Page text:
I am sick of the thought of normal little girls idolising, thinking that models bodies, features, hair and skin are normal and effortless, and therefore wrecking their minds and bodies striving for something so unattainable.

Since Charli’s honest and down right brave* admission, fresh stories of mistreatment, pressure and negativity continue to surface from current and retired models.

In an ideal world, this negative attention will see this domino effect continue to show ball into gigantic proportion, transforming the industry as a whole. For Vogue, the largest influencer of fashion worldwide, to support Charli, speaks volumes.

*”Brave” is often used lightly in feminist rants. A lot of the time, I disagree with the use of the word. My idea of a brave woman, for right use of the word, is Malala Yousafzai. But if you are too a model, you will agree that Charli’s out pouring was potentially detrimental to her career, so it was indeed brave of her to be so honest on such an open and accessible platform.

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Happiness

Love & other drugs

Romantic relationships seem to be the underlying influence to our emotional and personal lives. Perhaps this is how humans have developed over centuries, but look back to further – Zeus’s lovers and Hera’s jealousy, Cleopatra and Mark Antony, Lancelot and Guinevere, Layla and Majnun, Pyramus and Thisbe – and it becomes quite clear that romance, love and obsession are hardly modern ideas.

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The vast majority of movies, books, music and art are focused on love. In our culture, the majority of adults are in (or in and out) of relationships. Every single one of us are on this Earth due to a romantic relationship or at least a romantic exchange. It’s everywhere you go, and it’s inescapable.

I began my first relationship at 16, living my late teen years and early twenties in and out of love, without much time to comprehend the most important love of all – the love you have for yourself.

Around two years ago, I was single for the longest I’ve ever been – a year – and although it pains me to admit it, it was great. Not because I was “free”/able to sleep around, etc. But because for the first time, I met the real stripped down me – who as it turns out, I actually really liked.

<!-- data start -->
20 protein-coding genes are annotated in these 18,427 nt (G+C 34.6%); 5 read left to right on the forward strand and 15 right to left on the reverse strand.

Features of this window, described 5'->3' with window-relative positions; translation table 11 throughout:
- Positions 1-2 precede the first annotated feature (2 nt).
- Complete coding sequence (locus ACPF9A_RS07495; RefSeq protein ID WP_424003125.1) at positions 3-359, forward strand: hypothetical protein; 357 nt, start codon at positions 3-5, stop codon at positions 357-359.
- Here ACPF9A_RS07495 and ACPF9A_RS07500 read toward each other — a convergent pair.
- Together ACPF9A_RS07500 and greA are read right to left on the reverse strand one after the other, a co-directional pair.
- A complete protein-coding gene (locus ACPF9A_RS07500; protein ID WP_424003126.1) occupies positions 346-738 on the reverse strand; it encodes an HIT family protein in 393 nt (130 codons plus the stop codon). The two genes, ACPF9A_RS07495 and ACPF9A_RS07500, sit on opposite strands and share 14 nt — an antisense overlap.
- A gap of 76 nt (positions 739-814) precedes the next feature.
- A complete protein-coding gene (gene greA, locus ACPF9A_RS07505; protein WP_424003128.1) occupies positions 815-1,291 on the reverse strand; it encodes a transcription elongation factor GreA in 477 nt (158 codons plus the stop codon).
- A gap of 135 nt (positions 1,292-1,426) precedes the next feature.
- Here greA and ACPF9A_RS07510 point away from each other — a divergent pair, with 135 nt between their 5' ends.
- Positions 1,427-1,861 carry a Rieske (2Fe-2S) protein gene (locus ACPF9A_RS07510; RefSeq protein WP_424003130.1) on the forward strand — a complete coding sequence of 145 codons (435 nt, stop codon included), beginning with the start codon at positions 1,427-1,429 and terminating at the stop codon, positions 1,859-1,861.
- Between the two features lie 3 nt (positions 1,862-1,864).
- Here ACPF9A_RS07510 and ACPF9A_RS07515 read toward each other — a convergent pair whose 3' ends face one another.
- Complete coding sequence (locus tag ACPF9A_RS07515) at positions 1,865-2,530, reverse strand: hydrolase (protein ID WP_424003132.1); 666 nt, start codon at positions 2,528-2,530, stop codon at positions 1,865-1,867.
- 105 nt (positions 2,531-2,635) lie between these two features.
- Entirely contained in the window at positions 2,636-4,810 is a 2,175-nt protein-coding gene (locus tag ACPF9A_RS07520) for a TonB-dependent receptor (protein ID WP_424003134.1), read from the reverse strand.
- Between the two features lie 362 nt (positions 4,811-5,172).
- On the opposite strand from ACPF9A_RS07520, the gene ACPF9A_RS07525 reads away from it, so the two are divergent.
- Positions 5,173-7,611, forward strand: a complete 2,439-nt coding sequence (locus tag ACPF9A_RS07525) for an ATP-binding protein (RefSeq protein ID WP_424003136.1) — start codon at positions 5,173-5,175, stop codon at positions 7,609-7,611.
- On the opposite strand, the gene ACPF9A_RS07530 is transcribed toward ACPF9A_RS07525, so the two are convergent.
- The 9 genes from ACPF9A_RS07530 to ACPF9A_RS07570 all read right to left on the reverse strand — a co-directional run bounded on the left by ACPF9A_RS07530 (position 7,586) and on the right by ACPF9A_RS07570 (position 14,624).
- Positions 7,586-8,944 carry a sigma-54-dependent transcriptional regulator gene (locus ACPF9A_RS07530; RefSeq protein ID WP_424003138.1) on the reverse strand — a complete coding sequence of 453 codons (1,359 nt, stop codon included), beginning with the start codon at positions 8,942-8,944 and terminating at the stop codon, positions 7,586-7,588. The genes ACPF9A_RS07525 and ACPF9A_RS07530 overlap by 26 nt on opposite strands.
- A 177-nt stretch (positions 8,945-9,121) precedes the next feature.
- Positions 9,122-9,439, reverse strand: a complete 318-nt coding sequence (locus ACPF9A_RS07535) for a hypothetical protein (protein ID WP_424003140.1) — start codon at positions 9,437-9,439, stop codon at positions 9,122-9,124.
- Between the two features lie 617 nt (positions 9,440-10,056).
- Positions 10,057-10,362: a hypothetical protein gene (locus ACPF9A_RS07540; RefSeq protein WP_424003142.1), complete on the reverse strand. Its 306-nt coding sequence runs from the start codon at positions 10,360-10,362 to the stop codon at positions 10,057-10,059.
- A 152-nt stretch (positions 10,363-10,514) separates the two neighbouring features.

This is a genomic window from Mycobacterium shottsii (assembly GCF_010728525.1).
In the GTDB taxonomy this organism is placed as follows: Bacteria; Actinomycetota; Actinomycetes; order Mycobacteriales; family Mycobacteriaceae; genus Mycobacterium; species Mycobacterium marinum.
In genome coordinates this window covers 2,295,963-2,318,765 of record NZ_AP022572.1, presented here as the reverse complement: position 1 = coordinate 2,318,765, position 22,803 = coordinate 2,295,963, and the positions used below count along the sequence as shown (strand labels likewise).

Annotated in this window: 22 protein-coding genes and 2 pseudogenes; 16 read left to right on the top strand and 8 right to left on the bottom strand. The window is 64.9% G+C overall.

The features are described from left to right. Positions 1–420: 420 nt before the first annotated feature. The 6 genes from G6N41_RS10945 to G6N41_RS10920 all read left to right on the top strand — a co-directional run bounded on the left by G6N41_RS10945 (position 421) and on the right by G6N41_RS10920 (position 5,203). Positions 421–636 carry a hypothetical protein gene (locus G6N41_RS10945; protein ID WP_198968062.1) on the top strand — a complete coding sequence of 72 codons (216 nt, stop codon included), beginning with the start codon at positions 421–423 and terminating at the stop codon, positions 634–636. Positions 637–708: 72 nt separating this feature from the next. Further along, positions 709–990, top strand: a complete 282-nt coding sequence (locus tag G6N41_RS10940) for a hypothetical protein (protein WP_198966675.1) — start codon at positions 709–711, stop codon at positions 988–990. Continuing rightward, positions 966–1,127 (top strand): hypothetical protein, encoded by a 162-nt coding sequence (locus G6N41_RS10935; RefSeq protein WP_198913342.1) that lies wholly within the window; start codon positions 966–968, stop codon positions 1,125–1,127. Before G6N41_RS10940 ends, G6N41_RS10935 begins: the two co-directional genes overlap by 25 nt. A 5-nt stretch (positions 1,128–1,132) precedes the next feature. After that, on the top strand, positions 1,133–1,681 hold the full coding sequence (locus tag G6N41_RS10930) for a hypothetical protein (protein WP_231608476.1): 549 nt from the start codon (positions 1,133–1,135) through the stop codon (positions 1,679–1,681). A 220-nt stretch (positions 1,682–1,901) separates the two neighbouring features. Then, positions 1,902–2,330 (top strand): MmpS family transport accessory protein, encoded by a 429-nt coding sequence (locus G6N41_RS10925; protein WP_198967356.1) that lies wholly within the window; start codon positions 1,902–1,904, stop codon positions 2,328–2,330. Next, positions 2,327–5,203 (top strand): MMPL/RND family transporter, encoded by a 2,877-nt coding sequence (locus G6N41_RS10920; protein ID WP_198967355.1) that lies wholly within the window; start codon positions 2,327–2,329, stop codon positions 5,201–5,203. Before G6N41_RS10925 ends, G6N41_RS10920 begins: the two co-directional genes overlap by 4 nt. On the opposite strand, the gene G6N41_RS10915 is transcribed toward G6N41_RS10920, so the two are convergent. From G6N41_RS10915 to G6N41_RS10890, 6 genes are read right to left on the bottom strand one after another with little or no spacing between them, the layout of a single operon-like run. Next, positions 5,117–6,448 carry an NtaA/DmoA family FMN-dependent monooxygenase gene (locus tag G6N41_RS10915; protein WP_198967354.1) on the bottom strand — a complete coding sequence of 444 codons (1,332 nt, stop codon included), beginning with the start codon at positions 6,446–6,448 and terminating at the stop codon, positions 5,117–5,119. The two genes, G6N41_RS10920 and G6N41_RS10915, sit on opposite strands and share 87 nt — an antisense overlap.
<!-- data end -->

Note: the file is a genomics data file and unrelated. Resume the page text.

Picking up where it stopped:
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If a relationship is right, it’s a wonderful place to be. But I can’t help but feel that we grow in a different kind of way when we’re single. There is a lack of intimate emotional support that deems we look after ourselves like Lionesses look after their cubs. Having a Lion is lovely, and in a weird way, reliving, but perhaps not as satisfying.

We are all aware of the cliche, “Love is drug”, suggesting love has good and bad consequences and addicting tendencies. But scientifically, love is a lot more of a drug than you would expect.

Relationships change the way our brain releases chemicals like oxytocin and dopamine, the chemicals that draw and keep us together. Oxytocin and dopamine make us feel a levelled euphoria. Oxytocin is what is released when a mother gives birth, therefore bonding her to her baby.

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The desperation we feel to stay together, no matter how rational a break up, isn’t just a fear of being alone – it is actually due to the withdrawal from oxytocin. Which is exactly why after days, week, or months, depending on the individual, we look back on break ups with the sense that it was the right thing to do, because our brain chemicals have returned to their normal level once the ‘love rehab’ has been completed.

Relationships are amazing, and I of course cannot speak for everyone. But personally, I am beginning to understand “love” as a chemical reaction, and becoming aware of the negative connotations within that “love”.

No matter how positive and loving the relationship may begin, If we’re not careful, co-dependency and the sense of needing each other for all the wrong reasons, can creep up so quietly and gently that we can look down to find ourselves stuck in waist high quick sand before we even have the chance to say, “We need to talk.”

This stage in a relationship is extremely exhausting. In the past, I have definitely felt that this stage has made me lose my sense of self and my self worth. Being in a close emotional relationship changes our understanding of ourselves, because Oxytocin tells us that “we are one” with that person, therefore blurring the lines of our inward individuality.

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I think most of us unconsciously have looked to our partners to meet our emotional needs whilst at least attempting to accept theirs. For me, years of disappointment has only highlighted the fact that you can never emotionally depend on another human. One, because it is totally unfair to them, and two, because only you and you alone can ever completely emotionally support yourself.

Trust me, this is a new admission for me. I once boasted my ability to remain a completely rounded independent individual within my relationships. I was sure that I would never ever obsess over a partner, revolve my life around theirs or let that person influence my choices or personality.

But ask yourself, really and truly – could you say this?

Or, subconsciously, have you craved unrealistic levels of attention from a partner? Let their mood, decisions, or interests influence yours? Become irrationally territorial over them? Felt a hyper sensitive sense of worthlessness due to their behaviours?

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It’s overwhelming to admit, that I have felt this in probably all of my serious romantic relationships, at some point or another. Instinctually, I thought, “Wow. I am really emotionally messed up.” But if I, a relatively normal, privileged, emotionally stable young woman has, maybe these aren’t such abnormal things after all.